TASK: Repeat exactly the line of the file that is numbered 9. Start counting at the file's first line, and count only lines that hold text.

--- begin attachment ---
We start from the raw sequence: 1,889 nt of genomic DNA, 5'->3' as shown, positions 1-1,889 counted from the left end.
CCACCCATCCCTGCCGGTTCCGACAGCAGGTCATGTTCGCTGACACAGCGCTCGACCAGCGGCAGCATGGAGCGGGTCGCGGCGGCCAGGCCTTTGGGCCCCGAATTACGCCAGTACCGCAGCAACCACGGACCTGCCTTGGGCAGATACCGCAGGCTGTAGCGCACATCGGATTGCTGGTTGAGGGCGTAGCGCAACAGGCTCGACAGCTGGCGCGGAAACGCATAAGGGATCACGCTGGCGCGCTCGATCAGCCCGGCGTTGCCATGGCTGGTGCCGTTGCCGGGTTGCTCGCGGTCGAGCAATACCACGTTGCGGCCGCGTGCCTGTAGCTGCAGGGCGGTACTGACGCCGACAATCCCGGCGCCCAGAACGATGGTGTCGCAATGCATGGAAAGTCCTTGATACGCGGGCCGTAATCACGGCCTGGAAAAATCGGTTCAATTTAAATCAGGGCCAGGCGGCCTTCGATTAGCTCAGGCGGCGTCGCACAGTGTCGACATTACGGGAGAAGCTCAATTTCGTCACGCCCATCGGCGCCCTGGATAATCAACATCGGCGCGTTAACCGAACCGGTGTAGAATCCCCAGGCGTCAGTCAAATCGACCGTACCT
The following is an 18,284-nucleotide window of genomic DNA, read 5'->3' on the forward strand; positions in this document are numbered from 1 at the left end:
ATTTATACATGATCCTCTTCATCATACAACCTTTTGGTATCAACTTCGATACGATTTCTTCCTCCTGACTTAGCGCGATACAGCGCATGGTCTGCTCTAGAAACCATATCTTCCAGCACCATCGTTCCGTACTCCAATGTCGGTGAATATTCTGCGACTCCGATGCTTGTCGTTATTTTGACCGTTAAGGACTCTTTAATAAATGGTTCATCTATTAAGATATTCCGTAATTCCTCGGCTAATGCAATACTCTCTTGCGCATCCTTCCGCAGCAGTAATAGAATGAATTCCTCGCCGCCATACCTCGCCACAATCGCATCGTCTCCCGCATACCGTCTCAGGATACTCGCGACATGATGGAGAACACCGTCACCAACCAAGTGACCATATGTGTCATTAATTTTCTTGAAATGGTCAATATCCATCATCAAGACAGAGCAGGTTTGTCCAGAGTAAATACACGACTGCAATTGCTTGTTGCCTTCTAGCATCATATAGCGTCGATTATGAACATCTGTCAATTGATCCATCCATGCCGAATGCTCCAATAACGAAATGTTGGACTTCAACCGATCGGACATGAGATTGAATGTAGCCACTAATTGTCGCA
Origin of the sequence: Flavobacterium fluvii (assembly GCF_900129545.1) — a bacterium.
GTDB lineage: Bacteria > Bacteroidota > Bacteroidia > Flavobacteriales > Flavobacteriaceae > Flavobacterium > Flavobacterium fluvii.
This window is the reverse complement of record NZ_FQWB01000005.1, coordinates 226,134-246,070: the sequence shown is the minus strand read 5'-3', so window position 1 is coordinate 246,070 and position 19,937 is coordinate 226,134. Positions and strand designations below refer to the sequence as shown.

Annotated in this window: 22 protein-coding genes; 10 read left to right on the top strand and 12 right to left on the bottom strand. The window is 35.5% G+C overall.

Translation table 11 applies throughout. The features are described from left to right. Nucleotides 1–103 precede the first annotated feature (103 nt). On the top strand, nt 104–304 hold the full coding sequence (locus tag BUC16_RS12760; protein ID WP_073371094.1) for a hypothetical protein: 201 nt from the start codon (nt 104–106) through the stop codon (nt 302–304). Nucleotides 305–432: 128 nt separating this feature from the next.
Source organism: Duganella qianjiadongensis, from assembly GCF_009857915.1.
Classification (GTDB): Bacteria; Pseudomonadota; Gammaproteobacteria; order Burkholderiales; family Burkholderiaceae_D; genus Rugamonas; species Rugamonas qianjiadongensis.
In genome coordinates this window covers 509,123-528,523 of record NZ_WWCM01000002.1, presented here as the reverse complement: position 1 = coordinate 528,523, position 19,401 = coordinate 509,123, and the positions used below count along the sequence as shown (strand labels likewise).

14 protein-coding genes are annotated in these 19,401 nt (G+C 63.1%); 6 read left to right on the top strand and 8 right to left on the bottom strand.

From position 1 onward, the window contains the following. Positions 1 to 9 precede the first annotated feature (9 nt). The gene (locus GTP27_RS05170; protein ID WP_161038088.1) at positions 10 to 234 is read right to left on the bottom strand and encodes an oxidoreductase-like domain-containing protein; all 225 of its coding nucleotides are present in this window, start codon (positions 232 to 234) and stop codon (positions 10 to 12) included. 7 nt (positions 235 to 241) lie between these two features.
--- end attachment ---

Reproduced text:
Translation table 11 applies throughout. The features are described from left to right. Nucleotides 1–103 precede the first annotated feature (103 nt). On the top strand, nt 104–304 hold the full coding sequence (locus tag BUC16_RS12760; protein ID WP_073371094.1) for a hypothetical protein: 201 nt from the start codon (nt 104–106) through the stop codon (nt 302–304). Nucleotides 305–432: 128 nt separating this feature from the next.